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United States v. Gibson

United States District Court, D. Delaware

February 20, 2018

UNITED STATES OF AMERICA, Plaintiff,
v.
DAVID R. GIBSON, ROBERT V.A. HARRA, WILLIAM B. NORTH, and KEVYN RAKOWSKI, Defendants.

          MEMORANDUM ORDER

         The Government filed a motion regarding defense expert witnesses. (D.I. 379). Defendants filed a response. (D.I. 395).[1] The Court held oral argument. (D.I. 539). Following Wilmington Trust Co.'s dismissal from the case on October 12, 2017 (D.I. 583), the Government filed a second motion regarding defense expert witnesses (D.I. 628), to which Defendants responded (D.I. 642). The Court held oral argument on February 12, 2018. (D.I. 655).

         The Government's original motion raised two general arguments, the second of which was that Wilmington Trust's[2] disclosures of expert testimony did not comply with Federal Rule of Criminal Procedure 16(b)(1)(C). (D.I. 379 at 1). That rule requires a defendant to disclose a "written summary" of intended expert testimony, to include "the witness's opinions, the bases and reasons for those opinions, and the witness's qualifications." Fed. R. Crim P. 16(b)(1)(C). The Government submitted that the opinions and the bases and reasons for those opinions were inadequately disclosed. (D.I. 379 at 1). In particular, at issue were the disclosures related to experts Pelagatti, Siefert, and Lawrence.[3] The Government now argues in its second motion that the supplemental disclosures related to Pelagatti remain deficient. (D.I. 628 at 5). In particular, the Government maintains that those disclosures "(1) fail to confine the universe of relevant auditing standards, as directed by the Court; and (2) introduce a large list of peer banks whose unspecified disclosures Mr. Pelagatti will testify about at trial." (Id.).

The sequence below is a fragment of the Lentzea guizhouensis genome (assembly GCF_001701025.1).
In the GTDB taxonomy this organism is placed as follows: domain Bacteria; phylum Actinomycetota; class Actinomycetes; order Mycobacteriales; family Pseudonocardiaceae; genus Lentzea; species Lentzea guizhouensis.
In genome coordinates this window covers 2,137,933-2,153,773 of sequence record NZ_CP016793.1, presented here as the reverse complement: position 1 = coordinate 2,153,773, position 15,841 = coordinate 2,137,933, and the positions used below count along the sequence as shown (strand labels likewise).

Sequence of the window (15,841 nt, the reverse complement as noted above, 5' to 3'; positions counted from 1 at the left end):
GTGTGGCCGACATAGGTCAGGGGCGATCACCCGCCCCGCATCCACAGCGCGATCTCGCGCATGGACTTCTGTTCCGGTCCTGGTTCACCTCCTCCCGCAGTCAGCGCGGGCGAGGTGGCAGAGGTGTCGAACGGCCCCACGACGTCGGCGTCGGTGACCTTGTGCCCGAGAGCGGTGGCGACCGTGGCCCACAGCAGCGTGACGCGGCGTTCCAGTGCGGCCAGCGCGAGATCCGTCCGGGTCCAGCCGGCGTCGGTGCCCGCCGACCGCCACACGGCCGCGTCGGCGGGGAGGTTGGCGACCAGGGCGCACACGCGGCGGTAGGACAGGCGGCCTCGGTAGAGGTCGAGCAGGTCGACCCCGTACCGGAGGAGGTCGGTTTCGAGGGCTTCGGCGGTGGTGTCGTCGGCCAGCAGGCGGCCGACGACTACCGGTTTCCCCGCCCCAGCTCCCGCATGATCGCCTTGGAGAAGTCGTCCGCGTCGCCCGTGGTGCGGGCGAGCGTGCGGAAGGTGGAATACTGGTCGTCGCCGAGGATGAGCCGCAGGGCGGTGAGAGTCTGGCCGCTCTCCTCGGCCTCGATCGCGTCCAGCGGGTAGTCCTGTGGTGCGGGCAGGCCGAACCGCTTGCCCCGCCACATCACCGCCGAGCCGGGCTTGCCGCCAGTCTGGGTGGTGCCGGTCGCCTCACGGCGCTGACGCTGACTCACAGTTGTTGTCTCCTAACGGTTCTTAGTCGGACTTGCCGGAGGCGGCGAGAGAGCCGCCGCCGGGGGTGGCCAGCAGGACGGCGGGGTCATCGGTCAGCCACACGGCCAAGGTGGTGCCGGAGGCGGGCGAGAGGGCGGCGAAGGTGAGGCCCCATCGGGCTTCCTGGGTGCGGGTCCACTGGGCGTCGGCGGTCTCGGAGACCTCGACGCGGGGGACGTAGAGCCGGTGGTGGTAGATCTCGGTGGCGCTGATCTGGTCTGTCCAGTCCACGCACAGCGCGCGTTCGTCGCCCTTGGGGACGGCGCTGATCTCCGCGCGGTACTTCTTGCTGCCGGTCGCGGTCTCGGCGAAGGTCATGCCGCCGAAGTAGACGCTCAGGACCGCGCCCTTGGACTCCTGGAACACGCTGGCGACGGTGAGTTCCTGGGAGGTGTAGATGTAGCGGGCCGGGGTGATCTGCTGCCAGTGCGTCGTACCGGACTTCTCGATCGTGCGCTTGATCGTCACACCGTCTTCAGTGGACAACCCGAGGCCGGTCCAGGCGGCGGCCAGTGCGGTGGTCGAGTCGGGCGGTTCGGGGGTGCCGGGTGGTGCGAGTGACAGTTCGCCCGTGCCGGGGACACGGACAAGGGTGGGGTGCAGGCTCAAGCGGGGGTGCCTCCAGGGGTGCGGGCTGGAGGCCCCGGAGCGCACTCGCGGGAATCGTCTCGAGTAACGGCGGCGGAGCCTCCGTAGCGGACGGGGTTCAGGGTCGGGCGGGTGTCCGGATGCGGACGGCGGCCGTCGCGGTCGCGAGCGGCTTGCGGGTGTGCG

As to the Government's first argument, I explained on February 12th that I think the supplemental disclosure, which identifies thirty-six auditing standards, is generally consistent with Wilmington Trust's previous representations in regard to narrowing the universe of relevant standards. (See D.I. 655 at 88:16-25). The Government indicated that it may request additional disclosures related to those standards depending upon how I rule on the substantive issues presented by Pelagatti's proposed testimony. (See Id. at 88:3-6, 89:1-8, 10-12).